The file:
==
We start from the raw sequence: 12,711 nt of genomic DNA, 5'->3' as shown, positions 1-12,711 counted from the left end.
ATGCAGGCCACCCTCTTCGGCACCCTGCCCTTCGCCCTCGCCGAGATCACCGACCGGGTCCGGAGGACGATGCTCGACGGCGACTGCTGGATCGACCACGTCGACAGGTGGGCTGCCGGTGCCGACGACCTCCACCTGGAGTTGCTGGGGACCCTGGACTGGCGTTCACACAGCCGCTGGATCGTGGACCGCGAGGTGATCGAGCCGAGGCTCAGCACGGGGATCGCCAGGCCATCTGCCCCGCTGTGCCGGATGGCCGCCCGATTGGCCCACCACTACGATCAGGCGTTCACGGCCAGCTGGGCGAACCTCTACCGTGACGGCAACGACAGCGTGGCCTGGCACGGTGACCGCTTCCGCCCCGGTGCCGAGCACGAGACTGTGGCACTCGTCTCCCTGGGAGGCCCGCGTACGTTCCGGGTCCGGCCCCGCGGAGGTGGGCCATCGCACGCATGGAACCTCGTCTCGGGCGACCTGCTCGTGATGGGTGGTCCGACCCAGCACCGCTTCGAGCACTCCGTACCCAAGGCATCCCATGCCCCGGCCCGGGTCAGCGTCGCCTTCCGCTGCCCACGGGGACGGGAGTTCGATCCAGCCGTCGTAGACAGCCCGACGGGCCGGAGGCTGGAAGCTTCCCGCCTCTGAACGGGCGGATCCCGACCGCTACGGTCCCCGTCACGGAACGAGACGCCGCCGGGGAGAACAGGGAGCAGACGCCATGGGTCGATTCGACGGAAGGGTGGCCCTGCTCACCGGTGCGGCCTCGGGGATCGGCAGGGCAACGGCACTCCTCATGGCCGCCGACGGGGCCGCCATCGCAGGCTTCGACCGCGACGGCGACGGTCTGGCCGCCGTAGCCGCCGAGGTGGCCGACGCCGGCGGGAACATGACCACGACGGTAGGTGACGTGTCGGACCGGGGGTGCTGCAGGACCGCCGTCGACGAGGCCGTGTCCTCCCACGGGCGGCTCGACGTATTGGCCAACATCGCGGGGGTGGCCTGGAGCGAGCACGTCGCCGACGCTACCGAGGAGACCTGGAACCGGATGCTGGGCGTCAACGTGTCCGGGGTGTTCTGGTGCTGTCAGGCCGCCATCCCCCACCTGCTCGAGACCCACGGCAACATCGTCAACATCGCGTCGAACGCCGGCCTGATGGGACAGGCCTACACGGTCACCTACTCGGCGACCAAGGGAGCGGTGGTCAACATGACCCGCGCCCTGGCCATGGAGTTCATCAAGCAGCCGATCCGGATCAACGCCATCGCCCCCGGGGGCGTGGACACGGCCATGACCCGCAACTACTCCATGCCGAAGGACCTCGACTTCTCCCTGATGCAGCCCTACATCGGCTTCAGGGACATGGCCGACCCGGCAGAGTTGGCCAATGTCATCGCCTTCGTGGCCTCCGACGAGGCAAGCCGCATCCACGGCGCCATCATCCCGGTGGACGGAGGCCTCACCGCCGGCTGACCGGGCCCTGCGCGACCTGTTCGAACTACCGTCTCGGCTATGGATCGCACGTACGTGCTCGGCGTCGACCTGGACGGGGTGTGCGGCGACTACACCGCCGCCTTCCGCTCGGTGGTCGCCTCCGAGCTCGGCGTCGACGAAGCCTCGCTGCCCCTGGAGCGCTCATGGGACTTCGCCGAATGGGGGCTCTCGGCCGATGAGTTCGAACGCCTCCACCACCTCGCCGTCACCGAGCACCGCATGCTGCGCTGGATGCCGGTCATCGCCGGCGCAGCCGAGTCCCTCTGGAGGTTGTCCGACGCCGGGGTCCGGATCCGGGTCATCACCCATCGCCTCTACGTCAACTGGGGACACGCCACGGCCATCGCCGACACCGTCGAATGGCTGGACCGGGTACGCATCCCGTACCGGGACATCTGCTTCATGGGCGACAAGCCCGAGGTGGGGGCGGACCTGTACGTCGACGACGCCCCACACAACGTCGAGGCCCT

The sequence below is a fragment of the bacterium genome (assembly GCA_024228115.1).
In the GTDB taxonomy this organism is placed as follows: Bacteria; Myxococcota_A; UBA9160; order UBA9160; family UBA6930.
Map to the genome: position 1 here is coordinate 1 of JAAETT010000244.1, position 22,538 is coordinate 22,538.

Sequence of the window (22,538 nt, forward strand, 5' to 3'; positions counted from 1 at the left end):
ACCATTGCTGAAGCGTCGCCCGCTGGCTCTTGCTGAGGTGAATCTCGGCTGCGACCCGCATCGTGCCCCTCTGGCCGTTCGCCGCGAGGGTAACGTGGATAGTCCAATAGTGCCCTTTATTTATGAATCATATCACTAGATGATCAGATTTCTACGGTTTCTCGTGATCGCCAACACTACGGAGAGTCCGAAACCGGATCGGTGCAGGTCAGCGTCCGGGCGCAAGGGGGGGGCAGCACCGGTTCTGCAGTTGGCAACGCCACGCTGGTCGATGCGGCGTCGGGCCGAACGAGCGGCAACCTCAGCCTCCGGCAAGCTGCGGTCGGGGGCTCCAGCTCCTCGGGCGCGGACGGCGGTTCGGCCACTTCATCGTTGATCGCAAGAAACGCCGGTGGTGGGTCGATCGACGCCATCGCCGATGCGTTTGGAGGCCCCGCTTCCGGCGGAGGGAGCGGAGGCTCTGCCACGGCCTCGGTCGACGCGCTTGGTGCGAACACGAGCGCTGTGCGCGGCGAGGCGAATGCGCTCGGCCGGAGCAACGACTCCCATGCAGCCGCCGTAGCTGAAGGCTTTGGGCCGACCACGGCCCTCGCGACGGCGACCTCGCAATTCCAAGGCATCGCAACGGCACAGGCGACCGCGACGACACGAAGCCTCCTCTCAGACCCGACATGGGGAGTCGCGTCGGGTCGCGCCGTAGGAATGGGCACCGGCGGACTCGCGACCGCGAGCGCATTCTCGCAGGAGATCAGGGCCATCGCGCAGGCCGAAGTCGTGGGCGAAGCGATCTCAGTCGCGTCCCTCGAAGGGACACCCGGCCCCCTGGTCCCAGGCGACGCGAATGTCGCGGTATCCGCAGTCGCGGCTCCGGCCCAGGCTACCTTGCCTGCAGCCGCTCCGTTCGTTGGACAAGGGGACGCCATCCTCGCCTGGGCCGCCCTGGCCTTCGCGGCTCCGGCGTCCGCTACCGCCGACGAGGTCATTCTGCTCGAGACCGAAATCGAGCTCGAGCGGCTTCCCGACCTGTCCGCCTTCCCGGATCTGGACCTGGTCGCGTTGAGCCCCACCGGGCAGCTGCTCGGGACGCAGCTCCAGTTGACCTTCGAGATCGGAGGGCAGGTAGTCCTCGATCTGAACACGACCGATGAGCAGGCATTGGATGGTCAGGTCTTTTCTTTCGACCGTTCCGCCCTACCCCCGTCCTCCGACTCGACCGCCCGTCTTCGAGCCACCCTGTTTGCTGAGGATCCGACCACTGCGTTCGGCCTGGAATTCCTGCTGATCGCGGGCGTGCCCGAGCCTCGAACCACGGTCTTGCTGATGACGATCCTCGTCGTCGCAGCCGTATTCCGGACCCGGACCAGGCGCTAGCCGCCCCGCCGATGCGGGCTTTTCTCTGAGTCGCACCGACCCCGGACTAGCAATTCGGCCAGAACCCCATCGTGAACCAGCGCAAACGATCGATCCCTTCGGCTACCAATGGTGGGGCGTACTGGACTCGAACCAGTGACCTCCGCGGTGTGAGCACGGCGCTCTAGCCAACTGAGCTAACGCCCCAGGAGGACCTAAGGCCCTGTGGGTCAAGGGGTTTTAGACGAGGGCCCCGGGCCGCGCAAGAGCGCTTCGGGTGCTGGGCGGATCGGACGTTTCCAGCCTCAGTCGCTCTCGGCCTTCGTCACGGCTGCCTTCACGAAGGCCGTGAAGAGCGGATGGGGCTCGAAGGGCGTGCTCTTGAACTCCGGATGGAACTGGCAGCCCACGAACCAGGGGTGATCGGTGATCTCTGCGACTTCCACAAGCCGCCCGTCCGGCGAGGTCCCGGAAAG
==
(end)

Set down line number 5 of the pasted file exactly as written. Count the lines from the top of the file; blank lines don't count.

Map to the genome: position 1 here is coordinate 1 of JAAETT010000244.1, position 22,538 is coordinate 22,538.